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  8. Blue68f100

    Blue68f100 Member

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    When I do test looking for nodes or small changes in velocity, I make sure that all the brass has the same volume (water), within 0.5gr or less. Using just any brass will give you some strange readings. I also hand weight the chargers to 0.02gr max deviation. This way you know the samples are as near as the same as they can be.

    It does not hurt to put them all in the same target but you need to know what load made each hole. Sometimes I will shoot individual targets and overlay them. My CE Pro has the capability to plot the data string with the phone app. It will show where the velocity flattens out, then you can go back to the raw data. The idea of shooting at longer distance is for you to be able to see the small changes. The down side is that the gun must able to produce BE accuracy and consistency. Shooting at close distance the holes should be on top of each other with minimal separation.
     
  9. ArchAngelCD

    ArchAngelCD Member

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    I don't know, you very well may be correct. I don't know what all these named tests are, I just shoot several different charges and then mess with the OAL from the best load.

    Pay no attention to what I said, sorry.
     
  10. LRDGCO

    LRDGCO Member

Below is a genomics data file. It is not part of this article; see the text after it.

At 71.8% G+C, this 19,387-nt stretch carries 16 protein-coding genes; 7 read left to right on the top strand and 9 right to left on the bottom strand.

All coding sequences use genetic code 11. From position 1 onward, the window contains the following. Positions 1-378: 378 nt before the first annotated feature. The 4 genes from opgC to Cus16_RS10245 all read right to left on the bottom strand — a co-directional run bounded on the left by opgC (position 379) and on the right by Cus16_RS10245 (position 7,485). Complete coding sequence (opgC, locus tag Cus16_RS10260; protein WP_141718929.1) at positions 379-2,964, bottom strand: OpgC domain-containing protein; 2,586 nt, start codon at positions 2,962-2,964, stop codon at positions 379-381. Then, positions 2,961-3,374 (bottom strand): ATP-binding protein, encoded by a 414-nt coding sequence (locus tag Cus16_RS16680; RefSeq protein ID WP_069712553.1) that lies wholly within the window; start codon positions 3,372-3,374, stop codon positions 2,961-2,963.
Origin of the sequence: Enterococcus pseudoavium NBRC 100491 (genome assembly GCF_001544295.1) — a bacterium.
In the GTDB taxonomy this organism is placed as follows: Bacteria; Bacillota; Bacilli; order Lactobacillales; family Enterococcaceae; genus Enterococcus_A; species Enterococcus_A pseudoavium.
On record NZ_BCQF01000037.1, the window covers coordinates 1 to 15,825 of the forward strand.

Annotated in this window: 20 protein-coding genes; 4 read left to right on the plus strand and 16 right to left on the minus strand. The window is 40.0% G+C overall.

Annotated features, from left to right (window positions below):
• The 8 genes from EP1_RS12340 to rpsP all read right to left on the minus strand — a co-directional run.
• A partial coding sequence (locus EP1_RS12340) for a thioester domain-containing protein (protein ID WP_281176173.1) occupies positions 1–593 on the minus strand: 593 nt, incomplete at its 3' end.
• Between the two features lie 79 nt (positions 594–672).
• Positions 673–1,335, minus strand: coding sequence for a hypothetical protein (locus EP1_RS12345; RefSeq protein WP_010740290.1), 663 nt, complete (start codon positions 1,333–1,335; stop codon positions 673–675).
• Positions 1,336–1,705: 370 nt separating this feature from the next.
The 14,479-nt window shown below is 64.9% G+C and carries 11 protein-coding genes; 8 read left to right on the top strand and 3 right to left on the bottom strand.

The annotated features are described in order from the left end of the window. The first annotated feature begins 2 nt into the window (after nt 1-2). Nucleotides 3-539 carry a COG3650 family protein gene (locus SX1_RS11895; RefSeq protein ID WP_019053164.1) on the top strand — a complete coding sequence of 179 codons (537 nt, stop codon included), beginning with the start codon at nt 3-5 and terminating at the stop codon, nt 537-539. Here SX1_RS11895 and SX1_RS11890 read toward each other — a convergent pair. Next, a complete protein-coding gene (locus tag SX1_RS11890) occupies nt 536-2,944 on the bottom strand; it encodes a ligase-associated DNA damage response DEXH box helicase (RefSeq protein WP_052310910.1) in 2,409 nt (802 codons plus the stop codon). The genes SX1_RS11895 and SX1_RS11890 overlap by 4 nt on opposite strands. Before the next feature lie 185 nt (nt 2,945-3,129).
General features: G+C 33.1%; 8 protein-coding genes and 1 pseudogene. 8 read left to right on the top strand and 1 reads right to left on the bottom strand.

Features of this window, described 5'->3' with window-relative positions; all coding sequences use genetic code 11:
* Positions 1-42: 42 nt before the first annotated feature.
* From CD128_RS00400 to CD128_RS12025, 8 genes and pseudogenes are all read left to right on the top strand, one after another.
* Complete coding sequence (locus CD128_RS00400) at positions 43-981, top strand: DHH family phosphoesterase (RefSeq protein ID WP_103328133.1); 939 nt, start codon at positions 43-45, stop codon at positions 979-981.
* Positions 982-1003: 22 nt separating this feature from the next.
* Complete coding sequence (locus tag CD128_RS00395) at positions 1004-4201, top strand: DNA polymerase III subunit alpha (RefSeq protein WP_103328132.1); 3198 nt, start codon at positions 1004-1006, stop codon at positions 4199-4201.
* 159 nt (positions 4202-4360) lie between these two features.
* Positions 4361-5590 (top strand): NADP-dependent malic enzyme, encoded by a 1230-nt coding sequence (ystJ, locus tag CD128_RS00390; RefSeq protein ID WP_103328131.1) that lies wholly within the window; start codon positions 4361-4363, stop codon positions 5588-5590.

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    43.5 grs Varget. Done. Next. ;-)
     
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  11. WelshShooter

    WelshShooter Member

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    I echo @LRDGCO, 43.5gr is right in the middle of two similar velocities at 43.4gr and 43.6gr. Yes, it should be fine to shoot at the same poa but remember to mark your bullet holes with each powder charge. This way, you'll know if your poi always goes up with the charge or whether some charges (ie 43.4 and 43.6) will be very close together.
     
  12. berettaprofessor

    berettaprofessor Member

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    Thanks. 43.5 grains is where I'll test a few.

    How exactly does one do this? Does the inner capacity of a group of same-headstamped cases, for instance Hornady cases, really weigh enough different to measure this way? For procedure, weigh the case and then fill it with water, reweigh, and substract?
     
  13. Blue68f100

    Blue68f100 Member

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    Yes you can have over 2 gr difference in some brass lots.

    I normally do this on clean brass but fired brass will work but there will be a small error but nothing that's going to impact what you get significantly. I have special plugs for the primer pockets that use o-rings to seal.